Exclusive: La Scala cuts artist fees

A letter has gone out to artists from Dominique Meyer, sovrintendente of La Scala, warning them that he has to reduce fees.

We are forced to ask you all to make an important gesture of solidarity by agreeing to a 10% reduction in forthcoming contracts, with effect from those for the 2021 calendar year. This will provide a tangible form of support for the Theatre and help ensure its survival in the coming seasons… I feel certain that you will receive this request with understanding.

 

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  • are the cuts across the board, or just for performers? Seems very unfair if the non performing staff don’t accept the same cut.

    • And also, for all artists or just top billing? Someone singing a small part will suffer much more than a Kaufmann or a Netrebko. And there’s much more savings to be done by cutting top fees than by cutting small salaries.

  • Not unexpected, but not a good precedent to have set for other theaters to follow. How can singers, who have been out of work for 6 months, and are seeing the runway ahead full of cancelled gigs, going to be able to afford a 10% reduction in fees?

    Run, folks. Go get another job. Go get another degree that qualifies you for a great job. Opera is not going to make it. At least not in the form it used to be in…

    • Thanks Mr. Optimism!!

      As if opera wasn’t in enough decline with SJW whining and lack of interest by the millennials, gen-Y, etc.

    • I am in general agreement with the point you make about singers fees. But you surely cannot seriously believe that singers engaged by La Scala will suffer as a result of a 10% reduction in fees for several performances! Smaller companies perhaps but not at a leading House.

      • Contrary to what Nick2 thinks, most opera singers, even at an élite opera house, are not enormously wealthy. The overheads associated with maintaining a career as an opera singer (lessons, coaching, priority medical attention when vocal problems arise, travelling, hotels, short-term rentals) can be enormous, the risk of financial loss occasioned by illness or vocal problems considerable (because if you are engaged on a freelance basis, non-delivery of a performance often results in not getting paid, despite having spent weeks in rehearsal and having incurred significant expenses), and many singers find their careers cut short by vocal problems or negative reviews from the critics. Even for an opera singer who becomes a “household name” and is regularly engaged in *principal* roles in *élite* opera houses, it is a precarious career.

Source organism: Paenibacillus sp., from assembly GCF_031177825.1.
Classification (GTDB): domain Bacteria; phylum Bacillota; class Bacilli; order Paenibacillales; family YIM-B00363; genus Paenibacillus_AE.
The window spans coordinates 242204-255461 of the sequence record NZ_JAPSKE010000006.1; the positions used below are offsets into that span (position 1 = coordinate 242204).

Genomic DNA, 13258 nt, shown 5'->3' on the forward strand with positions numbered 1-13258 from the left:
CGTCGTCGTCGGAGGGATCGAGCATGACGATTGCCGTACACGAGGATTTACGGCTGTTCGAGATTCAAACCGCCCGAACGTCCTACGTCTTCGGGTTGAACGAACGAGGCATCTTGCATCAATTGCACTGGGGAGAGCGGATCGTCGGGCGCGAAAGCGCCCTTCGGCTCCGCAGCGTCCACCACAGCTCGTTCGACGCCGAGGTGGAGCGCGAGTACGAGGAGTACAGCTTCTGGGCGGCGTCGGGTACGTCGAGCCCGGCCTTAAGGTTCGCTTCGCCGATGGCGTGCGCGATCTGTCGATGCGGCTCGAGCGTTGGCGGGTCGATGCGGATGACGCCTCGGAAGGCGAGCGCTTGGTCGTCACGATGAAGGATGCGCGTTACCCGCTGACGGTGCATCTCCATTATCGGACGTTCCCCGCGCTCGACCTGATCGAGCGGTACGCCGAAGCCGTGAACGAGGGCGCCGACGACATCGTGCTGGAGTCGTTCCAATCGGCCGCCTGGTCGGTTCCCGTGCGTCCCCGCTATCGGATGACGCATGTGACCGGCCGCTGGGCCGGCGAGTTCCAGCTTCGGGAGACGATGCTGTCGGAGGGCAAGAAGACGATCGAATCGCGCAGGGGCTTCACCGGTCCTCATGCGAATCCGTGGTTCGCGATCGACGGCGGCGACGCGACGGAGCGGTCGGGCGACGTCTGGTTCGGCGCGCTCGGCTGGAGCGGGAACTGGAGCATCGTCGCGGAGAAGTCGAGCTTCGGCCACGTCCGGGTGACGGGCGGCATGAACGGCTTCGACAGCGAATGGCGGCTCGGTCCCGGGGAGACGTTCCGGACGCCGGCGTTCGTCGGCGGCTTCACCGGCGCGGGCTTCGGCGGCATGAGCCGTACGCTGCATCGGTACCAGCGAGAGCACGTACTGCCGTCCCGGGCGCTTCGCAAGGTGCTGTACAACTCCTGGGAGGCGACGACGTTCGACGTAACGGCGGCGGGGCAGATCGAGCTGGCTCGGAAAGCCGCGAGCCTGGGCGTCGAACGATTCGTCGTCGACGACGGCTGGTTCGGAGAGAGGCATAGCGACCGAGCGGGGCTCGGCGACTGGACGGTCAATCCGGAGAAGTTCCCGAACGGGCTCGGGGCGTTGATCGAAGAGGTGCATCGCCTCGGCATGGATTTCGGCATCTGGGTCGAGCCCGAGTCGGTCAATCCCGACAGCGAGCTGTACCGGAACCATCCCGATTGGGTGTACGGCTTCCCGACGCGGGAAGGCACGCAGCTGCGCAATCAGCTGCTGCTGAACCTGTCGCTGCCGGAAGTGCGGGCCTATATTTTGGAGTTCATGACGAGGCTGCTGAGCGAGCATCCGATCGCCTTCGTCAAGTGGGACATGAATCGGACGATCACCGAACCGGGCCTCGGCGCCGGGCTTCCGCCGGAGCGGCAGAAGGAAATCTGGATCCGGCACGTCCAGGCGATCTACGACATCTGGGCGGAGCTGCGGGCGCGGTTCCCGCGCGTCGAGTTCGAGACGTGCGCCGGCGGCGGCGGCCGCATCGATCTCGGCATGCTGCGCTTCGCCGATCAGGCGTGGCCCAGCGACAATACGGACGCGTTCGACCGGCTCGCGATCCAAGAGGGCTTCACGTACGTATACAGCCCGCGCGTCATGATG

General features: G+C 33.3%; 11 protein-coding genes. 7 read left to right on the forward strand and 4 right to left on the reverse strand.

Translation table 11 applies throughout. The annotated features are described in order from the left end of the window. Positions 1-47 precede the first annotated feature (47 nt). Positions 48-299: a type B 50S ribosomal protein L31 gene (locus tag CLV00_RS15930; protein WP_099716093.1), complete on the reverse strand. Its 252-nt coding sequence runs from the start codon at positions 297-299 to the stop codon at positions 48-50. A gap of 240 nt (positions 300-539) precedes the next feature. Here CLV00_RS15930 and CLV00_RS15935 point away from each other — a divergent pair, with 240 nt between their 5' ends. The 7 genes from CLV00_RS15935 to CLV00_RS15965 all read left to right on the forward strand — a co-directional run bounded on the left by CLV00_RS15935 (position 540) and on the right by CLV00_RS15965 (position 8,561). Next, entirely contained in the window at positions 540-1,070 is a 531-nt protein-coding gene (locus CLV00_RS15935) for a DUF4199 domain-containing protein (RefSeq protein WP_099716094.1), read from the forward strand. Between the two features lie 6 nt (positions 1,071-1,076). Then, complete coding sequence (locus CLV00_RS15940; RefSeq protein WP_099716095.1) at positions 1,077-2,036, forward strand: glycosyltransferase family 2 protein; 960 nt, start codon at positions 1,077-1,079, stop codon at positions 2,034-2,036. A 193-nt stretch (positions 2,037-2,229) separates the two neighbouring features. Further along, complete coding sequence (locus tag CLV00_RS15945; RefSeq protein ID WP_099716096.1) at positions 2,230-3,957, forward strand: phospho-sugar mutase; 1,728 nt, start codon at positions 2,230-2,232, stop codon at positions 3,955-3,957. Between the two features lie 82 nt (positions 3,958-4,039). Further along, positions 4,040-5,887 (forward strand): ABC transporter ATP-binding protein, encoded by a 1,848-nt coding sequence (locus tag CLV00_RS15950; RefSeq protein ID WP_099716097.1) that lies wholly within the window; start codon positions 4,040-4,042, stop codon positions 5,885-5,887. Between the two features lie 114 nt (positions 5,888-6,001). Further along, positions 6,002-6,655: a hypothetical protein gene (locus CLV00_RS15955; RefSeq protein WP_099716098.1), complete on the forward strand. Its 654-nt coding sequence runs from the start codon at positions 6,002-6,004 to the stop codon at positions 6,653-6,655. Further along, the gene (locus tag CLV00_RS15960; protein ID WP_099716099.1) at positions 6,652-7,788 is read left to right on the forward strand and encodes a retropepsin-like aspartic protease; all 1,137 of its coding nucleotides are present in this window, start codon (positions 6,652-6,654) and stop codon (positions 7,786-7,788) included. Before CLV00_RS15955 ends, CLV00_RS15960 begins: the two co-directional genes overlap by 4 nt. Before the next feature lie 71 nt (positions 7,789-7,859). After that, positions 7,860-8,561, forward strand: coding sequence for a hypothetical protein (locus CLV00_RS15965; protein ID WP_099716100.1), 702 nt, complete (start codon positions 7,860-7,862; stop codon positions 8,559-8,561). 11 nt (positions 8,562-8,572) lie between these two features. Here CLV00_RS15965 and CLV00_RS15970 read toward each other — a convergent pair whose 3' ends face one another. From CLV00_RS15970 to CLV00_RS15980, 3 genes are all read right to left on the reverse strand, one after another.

Perhaps Nick2 should try and imagine he were a singer making his La Scala début in a comprimario role after years of lessons/coaching, travelling all over Europe for auditions (at his own expense), obscure opera gigs that incurred more in travel/accommodation expenses than he got paid, and using every moment of spare time to earn money by any means (the fortunate ones at least get to do related activity, such as teaching or ushering for a concert hall) to subsidise his opera career. And, having imagined all this, can Nick2 really claim that a 10% pay cut would not cause him to “suffer”?

    • Such whiny people.
      Opera survived many pandemics, many wars, many devastations.
      It will survive this too.
      Too many people in the first world had the privilege to not experience hardships in their lives.
      Their resilience to crisis is alarmingly low and they believe having no wifi coverage is as bad as it gets.

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